John Grey


Your boundaries are all around you

from the broken planks of the kitchen floor

to the nails, many times driven up from below.

Cradling a cross in a mongrel bed,

with a dog the color of murky dusk,

nibbling on anything-will-do food

with only a scar on your wrist for guidance,

no longer thinking up excuses to love someone again.

Parents thrown together without inspiration,

on some street named for a cure for constipation,

rough as the switch leaning against the wall,

learning the lingo of frog croak.

Wind through cracked window,

fierce as the eyes of some old wretch

trying to pick up children in the park,

and unintentionally critical

like everything that touches you,

even those undisciplined hands.

Snake slid in here once, you remember,

a wake-up call for someone who didn’t sleep so well anyhow –

it didn’t bite –

not a snake anyhow,

just some man who said he was your uncle.


My buds have taste memory.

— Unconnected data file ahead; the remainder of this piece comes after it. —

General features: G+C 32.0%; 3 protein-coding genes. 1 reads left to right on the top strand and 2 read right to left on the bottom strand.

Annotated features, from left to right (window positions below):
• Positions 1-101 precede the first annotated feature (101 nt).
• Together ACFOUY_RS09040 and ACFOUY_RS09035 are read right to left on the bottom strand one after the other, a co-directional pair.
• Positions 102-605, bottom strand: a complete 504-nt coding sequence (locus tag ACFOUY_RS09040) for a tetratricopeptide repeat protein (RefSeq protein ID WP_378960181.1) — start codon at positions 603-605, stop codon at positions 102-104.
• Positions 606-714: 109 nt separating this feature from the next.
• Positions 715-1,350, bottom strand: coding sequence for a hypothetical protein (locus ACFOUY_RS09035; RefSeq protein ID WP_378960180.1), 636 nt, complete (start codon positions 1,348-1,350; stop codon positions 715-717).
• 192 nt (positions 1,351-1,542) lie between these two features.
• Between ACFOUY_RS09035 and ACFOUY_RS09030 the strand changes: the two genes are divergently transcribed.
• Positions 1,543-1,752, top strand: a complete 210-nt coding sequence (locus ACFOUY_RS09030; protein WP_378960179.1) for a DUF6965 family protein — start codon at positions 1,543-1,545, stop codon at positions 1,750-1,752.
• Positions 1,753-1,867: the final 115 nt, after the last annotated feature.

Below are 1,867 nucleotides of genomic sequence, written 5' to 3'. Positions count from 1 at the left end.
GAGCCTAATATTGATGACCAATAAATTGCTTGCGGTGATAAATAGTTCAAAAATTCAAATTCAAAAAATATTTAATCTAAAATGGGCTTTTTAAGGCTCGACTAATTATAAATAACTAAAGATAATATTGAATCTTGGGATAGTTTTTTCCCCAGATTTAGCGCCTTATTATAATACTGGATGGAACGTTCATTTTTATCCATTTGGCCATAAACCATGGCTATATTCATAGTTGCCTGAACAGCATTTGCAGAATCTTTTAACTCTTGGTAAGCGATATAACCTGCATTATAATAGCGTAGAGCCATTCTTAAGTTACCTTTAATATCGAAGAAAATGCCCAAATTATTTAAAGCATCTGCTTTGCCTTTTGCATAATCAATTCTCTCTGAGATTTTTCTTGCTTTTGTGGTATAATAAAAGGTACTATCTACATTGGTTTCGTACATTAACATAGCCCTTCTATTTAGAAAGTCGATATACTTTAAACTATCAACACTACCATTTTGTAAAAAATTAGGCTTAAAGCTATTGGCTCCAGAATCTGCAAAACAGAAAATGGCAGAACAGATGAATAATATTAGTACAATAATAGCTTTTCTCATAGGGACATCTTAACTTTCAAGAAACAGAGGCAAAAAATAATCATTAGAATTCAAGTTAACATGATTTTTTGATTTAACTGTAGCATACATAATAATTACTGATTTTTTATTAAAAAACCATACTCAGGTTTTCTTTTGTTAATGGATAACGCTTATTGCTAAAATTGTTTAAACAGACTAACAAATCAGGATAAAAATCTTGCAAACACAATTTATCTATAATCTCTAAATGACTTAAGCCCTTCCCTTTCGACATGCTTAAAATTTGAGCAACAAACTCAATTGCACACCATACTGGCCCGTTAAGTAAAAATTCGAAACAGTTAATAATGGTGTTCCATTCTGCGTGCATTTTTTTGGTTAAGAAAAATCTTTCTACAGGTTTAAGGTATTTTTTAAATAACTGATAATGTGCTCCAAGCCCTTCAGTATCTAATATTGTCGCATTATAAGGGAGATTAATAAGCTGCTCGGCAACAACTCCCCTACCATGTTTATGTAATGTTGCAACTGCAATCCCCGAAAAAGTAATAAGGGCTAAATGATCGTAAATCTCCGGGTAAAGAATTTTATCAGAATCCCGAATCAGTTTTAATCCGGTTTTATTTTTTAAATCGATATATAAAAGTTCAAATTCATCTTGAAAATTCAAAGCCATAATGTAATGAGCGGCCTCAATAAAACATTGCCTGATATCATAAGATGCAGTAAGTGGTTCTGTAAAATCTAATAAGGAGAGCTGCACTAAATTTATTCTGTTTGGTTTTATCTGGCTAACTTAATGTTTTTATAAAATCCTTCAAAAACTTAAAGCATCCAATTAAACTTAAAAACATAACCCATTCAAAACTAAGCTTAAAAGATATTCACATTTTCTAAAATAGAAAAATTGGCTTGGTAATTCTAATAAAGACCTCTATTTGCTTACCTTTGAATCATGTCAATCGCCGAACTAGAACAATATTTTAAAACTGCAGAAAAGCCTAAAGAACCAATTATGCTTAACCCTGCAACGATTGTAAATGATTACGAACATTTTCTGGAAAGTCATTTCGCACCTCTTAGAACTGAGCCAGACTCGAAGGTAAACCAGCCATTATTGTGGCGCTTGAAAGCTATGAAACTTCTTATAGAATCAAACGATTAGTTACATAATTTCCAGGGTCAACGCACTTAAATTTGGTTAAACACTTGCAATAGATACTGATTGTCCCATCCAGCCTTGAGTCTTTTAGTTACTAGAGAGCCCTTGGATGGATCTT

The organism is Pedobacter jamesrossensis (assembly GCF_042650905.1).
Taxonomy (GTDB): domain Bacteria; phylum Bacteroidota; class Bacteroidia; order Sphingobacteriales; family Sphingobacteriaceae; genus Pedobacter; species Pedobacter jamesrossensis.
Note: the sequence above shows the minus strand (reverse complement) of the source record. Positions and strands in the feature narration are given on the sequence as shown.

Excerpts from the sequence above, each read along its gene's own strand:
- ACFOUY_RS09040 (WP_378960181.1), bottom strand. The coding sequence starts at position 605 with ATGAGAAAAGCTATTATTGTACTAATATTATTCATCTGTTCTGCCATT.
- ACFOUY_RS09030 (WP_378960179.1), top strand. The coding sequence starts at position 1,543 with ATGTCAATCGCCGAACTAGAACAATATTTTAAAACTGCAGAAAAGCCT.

That’s why they’ve not moved on

from alcohol.

At least, the weather’s in the now,

even if its only wind

and rain.

I stand here,

snarled in dampness,

skin shivering,

hair a thick brown puddle.

Drops penetrate my lips.

I can taste myself.

She’s not here.

No arms caress me.

My ears are whisper-less.

It’s up to the booze

to encompass,

the weather to embody.

And the rain keeps falling,

dares me to do the same.

But my hand is raised.

I’m looking for a taxi.

If one stops,

surely it will take me

some place.

I live in hope.

Maybe it can drive me there.


I stand in the shadow of the city.

Its silhouette pats my head.

Around me, stalls and pushcarts

sell the wares I smell.

It’s almost dusk.

The choicest of the choice are gone.

The rest have been picked over.

What’s not green is red or yellow.

But for the fish,

their gray scales topped with ice,

forlorn faces gazing up

at the darkening sky.

For five bucks, I have myself

a box of mangoes,

immigrants far from their homeland,

a taste of the tropics in Boston.

The vendors are packing up.

Customers drift away.

Nearby, Quincey Market

is about to shake off its history,

become night-life.

A desire for something fresh

vacates the shuttered stands,

is taken up by bars and restaurants. 

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